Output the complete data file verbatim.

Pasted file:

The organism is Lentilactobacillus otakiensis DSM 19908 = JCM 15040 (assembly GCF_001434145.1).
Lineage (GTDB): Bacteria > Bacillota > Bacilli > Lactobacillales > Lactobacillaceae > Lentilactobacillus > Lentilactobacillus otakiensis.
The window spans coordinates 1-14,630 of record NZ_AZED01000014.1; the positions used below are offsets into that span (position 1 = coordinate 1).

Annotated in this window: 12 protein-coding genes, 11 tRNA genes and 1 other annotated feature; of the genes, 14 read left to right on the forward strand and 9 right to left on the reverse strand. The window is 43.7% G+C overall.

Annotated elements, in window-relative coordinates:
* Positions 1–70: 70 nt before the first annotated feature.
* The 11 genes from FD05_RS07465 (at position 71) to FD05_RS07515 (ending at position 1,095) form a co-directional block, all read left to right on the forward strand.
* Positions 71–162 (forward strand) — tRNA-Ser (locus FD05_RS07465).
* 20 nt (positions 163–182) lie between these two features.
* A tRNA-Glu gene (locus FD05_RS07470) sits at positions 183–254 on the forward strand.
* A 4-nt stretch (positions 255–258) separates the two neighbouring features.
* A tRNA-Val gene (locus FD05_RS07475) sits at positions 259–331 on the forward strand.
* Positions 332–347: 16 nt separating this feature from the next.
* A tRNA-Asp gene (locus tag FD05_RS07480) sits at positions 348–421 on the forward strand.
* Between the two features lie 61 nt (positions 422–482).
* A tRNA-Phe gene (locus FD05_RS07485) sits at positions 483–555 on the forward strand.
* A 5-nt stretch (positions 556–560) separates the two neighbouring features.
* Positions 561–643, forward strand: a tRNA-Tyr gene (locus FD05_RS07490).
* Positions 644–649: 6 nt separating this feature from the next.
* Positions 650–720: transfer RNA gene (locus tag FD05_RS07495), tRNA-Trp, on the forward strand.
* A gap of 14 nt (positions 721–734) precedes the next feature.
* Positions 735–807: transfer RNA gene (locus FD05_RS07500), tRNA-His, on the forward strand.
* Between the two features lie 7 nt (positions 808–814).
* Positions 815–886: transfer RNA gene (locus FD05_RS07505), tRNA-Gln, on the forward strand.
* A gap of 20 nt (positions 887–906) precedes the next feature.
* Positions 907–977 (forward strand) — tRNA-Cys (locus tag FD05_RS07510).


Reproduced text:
The organism is Lentilactobacillus otakiensis DSM 19908 = JCM 15040 (assembly GCF_001434145.1).
Lineage (GTDB): Bacteria > Bacillota > Bacilli > Lactobacillales > Lactobacillaceae > Lentilactobacillus > Lentilactobacillus otakiensis.
The window spans coordinates 1-14,630 of record NZ_AZED01000014.1; the positions used below are offsets into that span (position 1 = coordinate 1).

Annotated in this window: 12 protein-coding genes, 11 tRNA genes and 1 other annotated feature; of the genes, 14 read left to right on the forward strand and 9 right to left on the reverse strand. The window is 43.7% G+C overall.

Annotated elements, in window-relative coordinates:
* Positions 1–70: 70 nt before the first annotated feature.
* The 11 genes from FD05_RS07465 (at position 71) to FD05_RS07515 (ending at position 1,095) form a co-directional block, all read left to right on the forward strand.
* Positions 71–162 (forward strand) — tRNA-Ser (locus FD05_RS07465).
* 20 nt (positions 163–182) lie between these two features.
* A tRNA-Glu gene (locus FD05_RS07470) sits at positions 183–254 on the forward strand.
* A 4-nt stretch (positions 255–258) separates the two neighbouring features.
* A tRNA-Val gene (locus FD05_RS07475) sits at positions 259–331 on the forward strand.
* Positions 332–347: 16 nt separating this feature from the next.
* A tRNA-Asp gene (locus tag FD05_RS07480) sits at positions 348–421 on the forward strand.
* Between the two features lie 61 nt (positions 422–482).
* A tRNA-Phe gene (locus FD05_RS07485) sits at positions 483–555 on the forward strand.
* A 5-nt stretch (positions 556–560) separates the two neighbouring features.
* Positions 561–643, forward strand: a tRNA-Tyr gene (locus FD05_RS07490).
* Positions 644–649: 6 nt separating this feature from the next.
* Positions 650–720: transfer RNA gene (locus tag FD05_RS07495), tRNA-Trp, on the forward strand.
* A gap of 14 nt (positions 721–734) precedes the next feature.
* Positions 735–807: transfer RNA gene (locus FD05_RS07500), tRNA-His, on the forward strand.
* Between the two features lie 7 nt (positions 808–814).
* Positions 815–886: transfer RNA gene (locus FD05_RS07505), tRNA-Gln, on the forward strand.
* A gap of 20 nt (positions 887–906) precedes the next feature.
* Positions 907–977 (forward strand) — tRNA-Cys (locus tag FD05_RS07510).